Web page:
UK: Tom Goodwin: Outdoor media’s wonderful digital future
Tom Goodwin is the keynote speaker at this year’s FEPE International Congress being held in Barcelona on June 1-3. In anticipation of this Tom prepared this article which appeared in MAA last Thursday
For an industry that talks a lot about change and is surrounded by change, advertising hasn’t really changed that much. Its future depends on embracing new possibilities, on new mindsets, and on new processes. Of all media, outdoor advertising could be best placed to show how exciting our industry can become - if we embrace technology.
I think that the shift of digital is creating three ages: the pre-digital age; the post digital age; and the time between the two, the messy interim where we currently are. This is what we all call the digital age.
The pre-digital world was simple. Media was analogue and separate. Nobody confused TV advertising with newspapers or radio shows. We had distinct supply chains and systems: from agencies to publishers to brands, everyone knew their role and place. Lines were clear and fixed.
The messy interim
In the digital age, we have generally taken the same roles, processes and systems, replicated them, and bolted them onto the side of advertising. We take print and TV ads, and generally repurpose them for digital surfaces. Traditional media is explained in digital terminology. Advertorials are stuck online and called “native”. We’re in a complex hybrid time - what I consider peak confusion - where we have analogue and digital systems, measurements, philosophies and structures all at the same time. This complexity and confusion means that compared with the incredible new opportunities of digital surfaces, we have in fact created very little that's genuinely new.
The wonder of the post-digital age
We are slowly morphing into the third phase: the post-digital age. This is a time where, for all intents and purposes, all media is digital: just a series of different shapes, sizes and contexts for screens. It will be a world where devices are relatively dumb, and the smartness has moved to the cloud. Everything is cloud-connected and creative supply can be instant. Ads can be bought programmatically. Assumptions about what ads can do, how they are bought, and how they are measured, are rewritten.
In this world, we need to see creative and media working together. The placement of the ads, the buy, the creative, are all intertwined like song lyrics and the musical score.
A transformed outdoor media
Of all media, it’s probably outdoor that has shown the most excitement and progress towards this age. As someone that’s tried to get a 40x30” picture printed and framed recently, it hit me that buying a 4K 42” LED TV would have been cheaper. Digital is at the cost of paper: it's a reality today, rather than a dream for the future.
Excitement is everywhere. Whether it’s the aggressive expansion of digital 6-sheets at bus stops around Europe; the ever-larger, ever-better resolution signage in Times Square; the video ads that seem to follow trains in the Shanghai metro; Outfront Media’s Videri efforts or LinkNYC’s monoliths around New York, the creative canvas for outdoor media has never been more interesting.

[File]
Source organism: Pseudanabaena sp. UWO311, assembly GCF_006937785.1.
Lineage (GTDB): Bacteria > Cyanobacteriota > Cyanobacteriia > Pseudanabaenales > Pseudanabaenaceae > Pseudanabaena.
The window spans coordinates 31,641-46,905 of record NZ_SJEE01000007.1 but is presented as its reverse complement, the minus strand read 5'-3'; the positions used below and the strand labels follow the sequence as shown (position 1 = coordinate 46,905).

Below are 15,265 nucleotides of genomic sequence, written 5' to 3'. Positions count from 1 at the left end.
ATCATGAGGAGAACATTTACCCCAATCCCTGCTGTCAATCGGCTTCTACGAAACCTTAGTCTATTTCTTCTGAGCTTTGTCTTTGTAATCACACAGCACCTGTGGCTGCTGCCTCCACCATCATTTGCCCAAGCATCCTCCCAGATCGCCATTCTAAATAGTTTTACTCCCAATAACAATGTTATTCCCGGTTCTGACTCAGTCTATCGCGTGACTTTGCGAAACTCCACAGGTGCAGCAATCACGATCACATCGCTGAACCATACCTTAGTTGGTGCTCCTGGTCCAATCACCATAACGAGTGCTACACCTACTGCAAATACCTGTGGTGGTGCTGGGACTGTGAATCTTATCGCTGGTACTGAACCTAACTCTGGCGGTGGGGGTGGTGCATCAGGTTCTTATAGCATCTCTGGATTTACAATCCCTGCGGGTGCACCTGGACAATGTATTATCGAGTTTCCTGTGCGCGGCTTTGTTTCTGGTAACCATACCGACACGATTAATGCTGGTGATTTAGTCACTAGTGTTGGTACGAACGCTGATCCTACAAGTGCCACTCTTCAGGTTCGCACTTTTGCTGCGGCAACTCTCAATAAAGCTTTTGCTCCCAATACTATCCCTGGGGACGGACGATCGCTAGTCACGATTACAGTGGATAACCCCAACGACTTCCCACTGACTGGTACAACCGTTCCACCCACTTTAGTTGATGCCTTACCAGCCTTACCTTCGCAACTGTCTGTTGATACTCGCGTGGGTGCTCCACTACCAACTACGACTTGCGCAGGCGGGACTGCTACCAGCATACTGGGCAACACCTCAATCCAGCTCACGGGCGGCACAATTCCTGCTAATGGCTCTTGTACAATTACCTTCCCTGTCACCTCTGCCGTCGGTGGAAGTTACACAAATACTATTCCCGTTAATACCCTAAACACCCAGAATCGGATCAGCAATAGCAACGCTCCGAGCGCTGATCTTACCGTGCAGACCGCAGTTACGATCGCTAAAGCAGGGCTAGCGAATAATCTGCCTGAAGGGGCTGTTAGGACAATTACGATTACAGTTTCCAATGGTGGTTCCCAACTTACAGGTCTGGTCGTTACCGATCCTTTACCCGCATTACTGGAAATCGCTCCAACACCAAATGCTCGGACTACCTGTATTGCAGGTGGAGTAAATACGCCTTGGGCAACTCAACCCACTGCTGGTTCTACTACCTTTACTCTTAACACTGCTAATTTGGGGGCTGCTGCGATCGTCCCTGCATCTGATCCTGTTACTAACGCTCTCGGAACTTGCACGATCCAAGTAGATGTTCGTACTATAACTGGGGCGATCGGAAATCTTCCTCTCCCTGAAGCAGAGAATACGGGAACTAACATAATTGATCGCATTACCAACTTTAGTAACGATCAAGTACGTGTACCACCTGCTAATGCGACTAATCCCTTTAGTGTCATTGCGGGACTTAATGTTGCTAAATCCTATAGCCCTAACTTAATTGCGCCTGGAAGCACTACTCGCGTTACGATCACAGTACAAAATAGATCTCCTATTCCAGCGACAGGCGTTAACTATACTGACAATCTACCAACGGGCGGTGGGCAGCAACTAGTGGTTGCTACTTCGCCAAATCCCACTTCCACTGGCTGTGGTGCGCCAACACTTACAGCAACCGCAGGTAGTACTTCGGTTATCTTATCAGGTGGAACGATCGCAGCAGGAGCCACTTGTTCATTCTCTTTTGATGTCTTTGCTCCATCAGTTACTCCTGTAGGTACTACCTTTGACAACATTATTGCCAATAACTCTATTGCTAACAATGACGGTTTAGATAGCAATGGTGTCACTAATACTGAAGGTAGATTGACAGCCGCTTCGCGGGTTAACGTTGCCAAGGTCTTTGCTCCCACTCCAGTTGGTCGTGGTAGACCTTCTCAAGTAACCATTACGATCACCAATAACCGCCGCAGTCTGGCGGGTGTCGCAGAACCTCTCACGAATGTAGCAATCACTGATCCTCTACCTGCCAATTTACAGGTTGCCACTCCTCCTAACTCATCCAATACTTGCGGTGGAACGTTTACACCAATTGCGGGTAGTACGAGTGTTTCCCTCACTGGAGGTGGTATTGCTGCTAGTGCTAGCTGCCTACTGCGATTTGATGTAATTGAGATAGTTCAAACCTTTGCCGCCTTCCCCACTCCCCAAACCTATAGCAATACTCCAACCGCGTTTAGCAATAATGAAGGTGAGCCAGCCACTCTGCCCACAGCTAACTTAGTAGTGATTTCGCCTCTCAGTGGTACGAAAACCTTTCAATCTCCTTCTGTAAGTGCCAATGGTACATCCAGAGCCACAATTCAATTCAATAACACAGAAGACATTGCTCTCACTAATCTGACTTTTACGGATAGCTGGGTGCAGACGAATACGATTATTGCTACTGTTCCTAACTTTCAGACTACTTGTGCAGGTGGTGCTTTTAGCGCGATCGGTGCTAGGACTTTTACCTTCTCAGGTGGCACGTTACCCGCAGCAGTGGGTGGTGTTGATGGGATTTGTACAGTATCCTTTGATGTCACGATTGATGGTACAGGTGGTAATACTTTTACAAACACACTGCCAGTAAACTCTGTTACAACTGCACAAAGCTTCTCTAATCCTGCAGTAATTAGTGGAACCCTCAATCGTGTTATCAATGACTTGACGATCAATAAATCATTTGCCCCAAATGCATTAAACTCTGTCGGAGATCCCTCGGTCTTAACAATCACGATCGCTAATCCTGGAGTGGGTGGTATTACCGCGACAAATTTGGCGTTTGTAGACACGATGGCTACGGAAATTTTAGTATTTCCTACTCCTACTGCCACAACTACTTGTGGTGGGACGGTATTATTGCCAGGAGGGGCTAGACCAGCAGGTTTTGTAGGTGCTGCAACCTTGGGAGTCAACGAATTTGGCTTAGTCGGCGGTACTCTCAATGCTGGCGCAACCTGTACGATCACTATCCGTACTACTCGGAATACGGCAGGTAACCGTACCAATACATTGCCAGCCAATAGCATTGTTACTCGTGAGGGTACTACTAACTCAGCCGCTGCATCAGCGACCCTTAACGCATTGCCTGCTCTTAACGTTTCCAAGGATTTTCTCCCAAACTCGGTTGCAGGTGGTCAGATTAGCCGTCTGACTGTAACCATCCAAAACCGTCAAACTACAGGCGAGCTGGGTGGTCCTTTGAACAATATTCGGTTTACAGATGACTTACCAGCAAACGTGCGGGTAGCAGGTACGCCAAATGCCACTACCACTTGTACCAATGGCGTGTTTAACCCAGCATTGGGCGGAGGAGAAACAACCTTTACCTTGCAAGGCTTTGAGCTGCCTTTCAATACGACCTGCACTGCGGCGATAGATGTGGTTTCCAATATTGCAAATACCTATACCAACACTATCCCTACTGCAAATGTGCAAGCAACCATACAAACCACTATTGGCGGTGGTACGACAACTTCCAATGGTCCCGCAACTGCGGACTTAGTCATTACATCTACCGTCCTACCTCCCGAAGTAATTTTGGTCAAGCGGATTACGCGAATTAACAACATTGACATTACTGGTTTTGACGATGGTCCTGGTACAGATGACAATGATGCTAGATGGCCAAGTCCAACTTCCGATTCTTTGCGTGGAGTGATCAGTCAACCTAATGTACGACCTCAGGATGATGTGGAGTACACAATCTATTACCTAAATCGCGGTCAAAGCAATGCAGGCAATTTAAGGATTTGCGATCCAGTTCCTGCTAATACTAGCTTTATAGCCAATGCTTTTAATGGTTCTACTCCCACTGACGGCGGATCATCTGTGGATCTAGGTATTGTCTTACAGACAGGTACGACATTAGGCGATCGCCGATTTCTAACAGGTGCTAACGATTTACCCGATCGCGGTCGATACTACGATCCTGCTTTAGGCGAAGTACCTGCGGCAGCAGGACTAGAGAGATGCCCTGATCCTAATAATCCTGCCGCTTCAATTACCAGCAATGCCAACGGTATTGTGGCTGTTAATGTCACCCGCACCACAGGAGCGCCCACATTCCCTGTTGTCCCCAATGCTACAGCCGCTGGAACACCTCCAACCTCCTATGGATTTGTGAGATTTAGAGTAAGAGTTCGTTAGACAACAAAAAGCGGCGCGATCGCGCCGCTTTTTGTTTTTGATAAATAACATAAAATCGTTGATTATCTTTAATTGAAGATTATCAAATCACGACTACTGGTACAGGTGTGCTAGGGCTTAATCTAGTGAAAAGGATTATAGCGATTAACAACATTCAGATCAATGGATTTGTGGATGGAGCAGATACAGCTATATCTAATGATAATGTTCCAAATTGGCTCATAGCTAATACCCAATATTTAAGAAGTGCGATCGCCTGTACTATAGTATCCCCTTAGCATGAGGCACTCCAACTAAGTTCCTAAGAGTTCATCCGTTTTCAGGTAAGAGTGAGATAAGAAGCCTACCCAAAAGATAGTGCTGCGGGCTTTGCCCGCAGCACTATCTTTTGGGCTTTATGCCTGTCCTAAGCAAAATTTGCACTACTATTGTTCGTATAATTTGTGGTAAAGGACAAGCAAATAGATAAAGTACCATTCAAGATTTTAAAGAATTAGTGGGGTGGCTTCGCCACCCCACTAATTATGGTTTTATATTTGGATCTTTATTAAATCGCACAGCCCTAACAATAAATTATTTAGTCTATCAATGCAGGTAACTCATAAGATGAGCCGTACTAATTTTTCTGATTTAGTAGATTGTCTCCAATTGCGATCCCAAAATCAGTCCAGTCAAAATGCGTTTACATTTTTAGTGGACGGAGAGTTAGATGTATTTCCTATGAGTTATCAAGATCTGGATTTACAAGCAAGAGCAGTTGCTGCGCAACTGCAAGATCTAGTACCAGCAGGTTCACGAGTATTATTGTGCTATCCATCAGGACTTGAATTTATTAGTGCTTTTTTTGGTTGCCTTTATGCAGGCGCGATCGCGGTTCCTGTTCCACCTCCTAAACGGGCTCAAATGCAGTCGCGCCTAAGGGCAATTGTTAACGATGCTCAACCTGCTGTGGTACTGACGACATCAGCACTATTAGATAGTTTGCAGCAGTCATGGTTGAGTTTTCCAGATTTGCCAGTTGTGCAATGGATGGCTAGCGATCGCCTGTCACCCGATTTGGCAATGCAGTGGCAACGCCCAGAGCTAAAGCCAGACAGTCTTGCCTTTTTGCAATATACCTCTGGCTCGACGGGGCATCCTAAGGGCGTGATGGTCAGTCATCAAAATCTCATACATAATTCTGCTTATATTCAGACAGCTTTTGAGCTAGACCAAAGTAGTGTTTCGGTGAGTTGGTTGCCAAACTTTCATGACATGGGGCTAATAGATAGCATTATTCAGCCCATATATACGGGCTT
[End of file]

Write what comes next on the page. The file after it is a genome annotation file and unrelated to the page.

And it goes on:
Surfaces around us are changing. From smarter retail signage; to Magic Leap; to digital art in the home and to smart homes themselves, we’re seeing the very fabric of the physical world around us morph to become dynamic and personalized. It’s this way of thinking that best explains the incredible creative canvas that digital advertising can offer.
Programmatic creative and supply
We need to reconsider how ads are bought, placed and supplied. So far, the digital outdoor world has largely replicated the idea that you buy locations, for set periods of time, with set creative. What’s really possible in a cloud-based world is that brands can buy contexts or time, and customize creative. Rather than buy 30 seconds for 4 weeks, an airline could buy the first cold day of the year, or car insurance companies buy at the moment traffic is terrible. Contexts can be even more specific: the Friday night drive home in bad weather, or the moment that your rival's planes are grounded. Then, this can inform the creative. Programmatic has long been considered to be deflationary, when in fact it should be a tool to bring creative and media together in far richer ways than at present.
We all know that digital ads should move, but what if they moved depending on your movement? What if digital screens were richly interactive? What if their messages invited you to touch and play, sending information or money-off coupons directly to your phone? Screens can even become immersive, using eye-tracking or movement sensors to change content based on your physical location.
Armed with movement detectors like Microsoft's Kinect or with cheap touchscreen lattices, there is no reason why every surface can’t be transactional. Digital bus stops could be places to browse Airbnb properties, or to search hotel rooms while you wait. Why can’t you see a new range of clothing, and immediately buy it too?
The transactional nature of outdoor is where the real potential lies. This isn't as the screen itself, but as a part of system which creates a total advertising experience. We’ve long had Bluetooth and NFC, but outdoor ads and mobile phones should be working more closely than ever. I see mobile coupons directly downloaded to device wallets as a reward for interaction.
The real way to see the future of outdoor is in the context of the future of all advertising. It will be a world of constant screens; of a flow between the upper and lower parts of the marketing funnel; and of ad experiences that truly work around people. In this world, the potential role of outdoor to impart scale, premium experiences, and to be top of mind is unparalleled.